Reel Love by Elizabeth Hartey


Reel Love by Elizabeth Hartey
Publisher: Crimson Cloak
Genre: Contemporary, Women’s Fiction
Length: Full Length (486 pgs)
Heat Level: Spicy
Rated: 3.5 stars
Review by Rose

Annie Caslo is a successful, young doctor, but when she begins rethinking the career choices she’s made, she makes a decision to find a way to stay focused and achieve her true ambitions – that is until fate steps in and she is thunderstruck by Colt Ballard. He’s six foot three inches of heart-stopping hotness, an adept, roguish soccer star and also one of her interns. But he’s a player – on and off the field – and Annie has better things to do. Still, the combustible chemistry between them is impossible to resist – Colt brings out feelings she never knew existed and Annie’s swept off her reluctant feet.

When she continues to second-guess her life choices, opportunities and obstacles begin piling up higher than the greasy Mexican food stacks she hates to admit loving. While in a state of emotional turmoil, she gets a celestial visit from a hunky, Hollywood heartthrob, lookalike, who claims to be her guardian angel. He takes her on a magical road trip to self-discovery with the help of several, dearly departed film icons.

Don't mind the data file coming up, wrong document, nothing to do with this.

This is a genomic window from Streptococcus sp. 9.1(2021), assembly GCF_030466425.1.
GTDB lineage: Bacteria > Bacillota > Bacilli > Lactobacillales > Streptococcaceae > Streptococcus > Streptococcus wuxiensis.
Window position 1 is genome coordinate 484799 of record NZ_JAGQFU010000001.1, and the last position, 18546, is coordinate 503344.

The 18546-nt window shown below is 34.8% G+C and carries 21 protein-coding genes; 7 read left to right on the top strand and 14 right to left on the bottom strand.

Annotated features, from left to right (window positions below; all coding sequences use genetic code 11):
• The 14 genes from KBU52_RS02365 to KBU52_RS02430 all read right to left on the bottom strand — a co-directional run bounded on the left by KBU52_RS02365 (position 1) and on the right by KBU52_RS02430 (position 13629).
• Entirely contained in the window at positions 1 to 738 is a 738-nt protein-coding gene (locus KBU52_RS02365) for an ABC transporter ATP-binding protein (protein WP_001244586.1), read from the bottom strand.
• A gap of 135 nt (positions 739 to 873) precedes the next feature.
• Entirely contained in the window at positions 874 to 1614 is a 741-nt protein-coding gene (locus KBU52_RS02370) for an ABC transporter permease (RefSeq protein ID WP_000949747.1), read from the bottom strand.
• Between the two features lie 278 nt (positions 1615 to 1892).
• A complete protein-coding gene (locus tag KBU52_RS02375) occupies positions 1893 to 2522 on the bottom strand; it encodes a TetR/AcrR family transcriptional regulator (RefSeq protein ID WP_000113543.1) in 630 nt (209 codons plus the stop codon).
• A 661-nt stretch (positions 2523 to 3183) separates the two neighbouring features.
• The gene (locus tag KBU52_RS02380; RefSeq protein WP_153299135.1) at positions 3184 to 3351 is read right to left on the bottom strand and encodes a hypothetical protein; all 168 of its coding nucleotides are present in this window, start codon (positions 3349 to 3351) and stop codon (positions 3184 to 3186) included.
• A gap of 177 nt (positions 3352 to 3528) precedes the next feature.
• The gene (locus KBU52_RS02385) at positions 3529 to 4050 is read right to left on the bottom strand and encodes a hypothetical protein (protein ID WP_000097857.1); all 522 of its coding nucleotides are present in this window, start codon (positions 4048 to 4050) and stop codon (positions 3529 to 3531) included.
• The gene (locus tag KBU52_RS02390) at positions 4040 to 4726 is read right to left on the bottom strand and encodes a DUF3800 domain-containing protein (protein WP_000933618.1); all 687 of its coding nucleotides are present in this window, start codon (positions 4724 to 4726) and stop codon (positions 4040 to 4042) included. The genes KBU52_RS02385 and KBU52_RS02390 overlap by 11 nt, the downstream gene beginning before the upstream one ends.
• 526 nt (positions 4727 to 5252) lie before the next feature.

Drawn into the excitement of a life she’s always dreamed of, this new life threatens to shatter the LIFE and love she already has—unless her quirky angel can help her find a way to have it all.

Reading this book, I couldn’t help but be reminded of the old adage “be careful what you wish for.” Annie Caslo became a doctor because that’s what her parents wanted for her, but she wanted to be an actress.  She was offered a job she could not turn down, but made the decision to only stay there a year, then follow her own dream.  Her plans are derailed when she meets Colt, and her life takes a very different plan than she envisioned.

The story is told from several points of view (including forays into Annie’s childhood).  While this helps explain what everyone is feeling (it was amusing seeing, at the beginning, Colt and Annie’s different views of the same incident in the coffee shop), it also prevented this reader from really connecting with Annie as much as I would have liked to.  I would have enjoyed being able to “feel” more of what Annie felt.  As it was, the many POV shifts never allowed me to completely immerse myself into the story.

The writing itself was clean with no grammatical issues.  Looking at it with an editor’s eye, there were areas that could have been tightened up more, but that is more of a personal issue on my part.

If you are a lover of classic movies, like I am, you will love all the references and quotes this author uses — it’s worth reading the book just for those!!  3.5 stars.